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Keith Devlin

Euler’s zeta function is deﬁned for any real number s greater than 1 by the inﬁnite

sum:

1 1 1 1

ζ(s) = 1 + s + s + s + s + . . .

2 3 4 5

(Provided s is a real number bigger than 1, this inﬁnite sum has a ﬁnite answer.) After

Euler deﬁned this function, he showed that it has a deep and profound connection

with the pattern of the primes. Namely, he proved that:

1 1 1 1

ζ(s) = × × ×

1 − (1/2 ) 1 − (1/3 ) 1 − (1/5 ) 1 − (1/7s )

s s s

1

where the product on the right is taken over all terms where p is a prime.

1 − (1/ps )

How did Euler discover this amazing connection? The story begins with the

familiar theorem that the harmonic series

1 1 1 1

1+ + + + + ...

2 3 4 5

has an inﬁnite sum. Knowing this fact, Euler wondered about the “prime harmonic

series”

1 1 1 1 1

PH = 1 + + + + + + ...

2 3 5 7 11

you get by adding the reciprocals of all the primes. Does this sum have a ﬁnite or

an inﬁnite answer? A natural way to try to answer this question — if you are Euler,

that is — is to split up the harmonic series into two parts, collecting all the primes

terms together and all the composite terms together, i.e.,

1 1 1 1 1 1

1+ + + + ... + + + + ...

2 3 5 4 6 8

and then try to show that the second part has a ﬁnite answer. This would mean that

the ﬁrst part is what causes the harmonic series to have an inﬁnite answer. But the

ﬁrst part is just P H, so this would show that P H must have an inﬁnite answer. It’s a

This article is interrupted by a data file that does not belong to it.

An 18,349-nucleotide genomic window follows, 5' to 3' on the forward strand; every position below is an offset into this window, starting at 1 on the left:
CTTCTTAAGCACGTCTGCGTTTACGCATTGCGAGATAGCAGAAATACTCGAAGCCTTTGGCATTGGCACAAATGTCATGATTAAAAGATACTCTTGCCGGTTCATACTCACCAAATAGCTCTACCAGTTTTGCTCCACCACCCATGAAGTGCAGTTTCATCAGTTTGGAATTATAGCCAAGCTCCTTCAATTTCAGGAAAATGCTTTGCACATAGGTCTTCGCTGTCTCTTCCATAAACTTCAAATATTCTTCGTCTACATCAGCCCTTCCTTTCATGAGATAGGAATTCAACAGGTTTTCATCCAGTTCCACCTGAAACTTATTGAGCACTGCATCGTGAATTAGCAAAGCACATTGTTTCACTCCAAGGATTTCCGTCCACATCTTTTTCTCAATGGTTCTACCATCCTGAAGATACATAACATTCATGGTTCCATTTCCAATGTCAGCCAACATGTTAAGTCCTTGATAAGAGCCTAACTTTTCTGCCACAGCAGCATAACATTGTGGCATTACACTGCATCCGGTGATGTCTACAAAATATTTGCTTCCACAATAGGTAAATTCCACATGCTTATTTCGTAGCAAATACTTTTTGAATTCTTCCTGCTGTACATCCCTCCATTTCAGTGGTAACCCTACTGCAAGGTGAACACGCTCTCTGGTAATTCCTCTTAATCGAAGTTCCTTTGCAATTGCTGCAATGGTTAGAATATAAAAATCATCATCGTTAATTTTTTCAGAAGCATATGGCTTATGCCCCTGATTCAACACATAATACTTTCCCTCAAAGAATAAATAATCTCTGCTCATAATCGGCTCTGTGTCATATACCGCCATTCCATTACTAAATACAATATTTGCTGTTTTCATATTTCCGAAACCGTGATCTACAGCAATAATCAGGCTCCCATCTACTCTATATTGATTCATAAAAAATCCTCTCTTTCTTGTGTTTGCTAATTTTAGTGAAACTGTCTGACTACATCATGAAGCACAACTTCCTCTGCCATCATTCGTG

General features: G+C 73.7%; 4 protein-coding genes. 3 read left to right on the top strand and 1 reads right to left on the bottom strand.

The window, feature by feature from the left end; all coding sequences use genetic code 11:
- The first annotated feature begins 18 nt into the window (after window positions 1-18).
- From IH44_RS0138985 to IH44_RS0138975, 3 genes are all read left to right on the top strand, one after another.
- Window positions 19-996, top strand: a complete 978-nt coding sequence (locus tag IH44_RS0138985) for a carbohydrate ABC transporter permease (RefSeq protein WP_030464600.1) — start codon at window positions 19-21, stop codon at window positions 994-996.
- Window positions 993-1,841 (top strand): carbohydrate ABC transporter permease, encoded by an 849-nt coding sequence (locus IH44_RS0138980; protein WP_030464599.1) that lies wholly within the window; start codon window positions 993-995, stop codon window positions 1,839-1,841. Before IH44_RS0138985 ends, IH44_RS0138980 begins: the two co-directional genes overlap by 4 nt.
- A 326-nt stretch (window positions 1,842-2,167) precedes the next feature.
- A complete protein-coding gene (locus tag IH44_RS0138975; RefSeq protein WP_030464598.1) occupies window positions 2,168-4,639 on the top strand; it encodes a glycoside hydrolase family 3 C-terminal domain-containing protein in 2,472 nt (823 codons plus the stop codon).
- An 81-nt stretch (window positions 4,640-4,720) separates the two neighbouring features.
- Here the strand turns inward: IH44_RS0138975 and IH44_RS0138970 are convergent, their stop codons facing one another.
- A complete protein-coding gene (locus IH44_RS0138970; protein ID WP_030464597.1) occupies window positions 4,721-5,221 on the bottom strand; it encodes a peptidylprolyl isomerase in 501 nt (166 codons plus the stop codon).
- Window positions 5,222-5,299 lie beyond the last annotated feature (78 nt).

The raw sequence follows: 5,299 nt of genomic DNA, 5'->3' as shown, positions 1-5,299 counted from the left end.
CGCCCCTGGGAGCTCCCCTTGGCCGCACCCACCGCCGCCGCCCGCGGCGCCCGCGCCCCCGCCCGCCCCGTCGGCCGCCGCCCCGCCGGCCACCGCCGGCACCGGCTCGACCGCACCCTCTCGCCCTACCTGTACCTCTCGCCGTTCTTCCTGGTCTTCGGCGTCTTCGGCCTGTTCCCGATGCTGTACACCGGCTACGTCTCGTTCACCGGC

good idea but there is a snag. Because the harmonic series has an inﬁnite answer, you

cannot split it into two separate sums like this. (As every child learns in elementary

school, you can split up a ﬁnite sum any way you like, and the answer will always

remain the same. But the same is only true for inﬁnite sums if all their answers are

ﬁnite.) So Euler adopted a roundabout way instead.

Suppose, said Euler, that we take some positive real number s slightly greater

than 1, and instead of looking at the harmonic series

1 1 1 1

1+ + + + + ...

2 3 4 5

1

but applying them this time to an inﬁnite number of inﬁnite sums... 1 1 1 1+ + + + . like this: 1 1 1 1 1 1 ζ(s) = 1 + s + s + s + . the ﬁrst part being all the prime terms. the second all the nonprime terms. . 2 3 5 here increases without bound. and so you can split it up into two inﬁnite parts.we look at the related sum 1 1 1 1 ζ(s) = 1 + s + s + s + s + . taking s = 1... p n kn s 2 . . 2 3 5 4s 6s 8s The idea then is to show that... (0 < x < 1) 1−x For any prime number p and any s > 1. 1 − (1/p ) s p p p This expression on the left is a typical term in Euler’s inﬁnite product. 2 3 5 is inﬁnite. so the above equation provides an inﬁnite sum expression for each term in the inﬁnite product. . What Euler did next was multiply together all of these inﬁnite sums to give an alternative expression for his inﬁnite product. and hence that. the ﬁrst sum 1 1 1 1 + s + s + s + . . Using the ordinary algebraic rules for multiplying (a ﬁnite number of ﬁnite) sums. we can set x = 1/ps to give: 1 1 1 1 = 1 + s + 2s + 3s + . . if you were to take s closer and closer to 1. of course. Provided s is bigger than 1. . .. its terms are all the expressions of the form 1 p1 k1 s . + + + + . this sum does have a ﬁnite answer. 2 3 4 5 you get by raising each term in the harmonic series to the power s. A key step in this argument was to establish the celebrated equation 1 1 1 1 ζ(s) = × × × 1 − (1/2 ) 1 − (1/3 ) 1 − (1/5 ) 1 − (1/7s ) s s s 1 where the product on the right is taken over all terms where p is a prime. 1 − (1/ps ) Euler’s idea was to start with the familiar formula for the sum of a geometric series: 1 = 1 + x + x2 + x3 + .. you see that when you write out the right-hand side as a single inﬁnite sum. .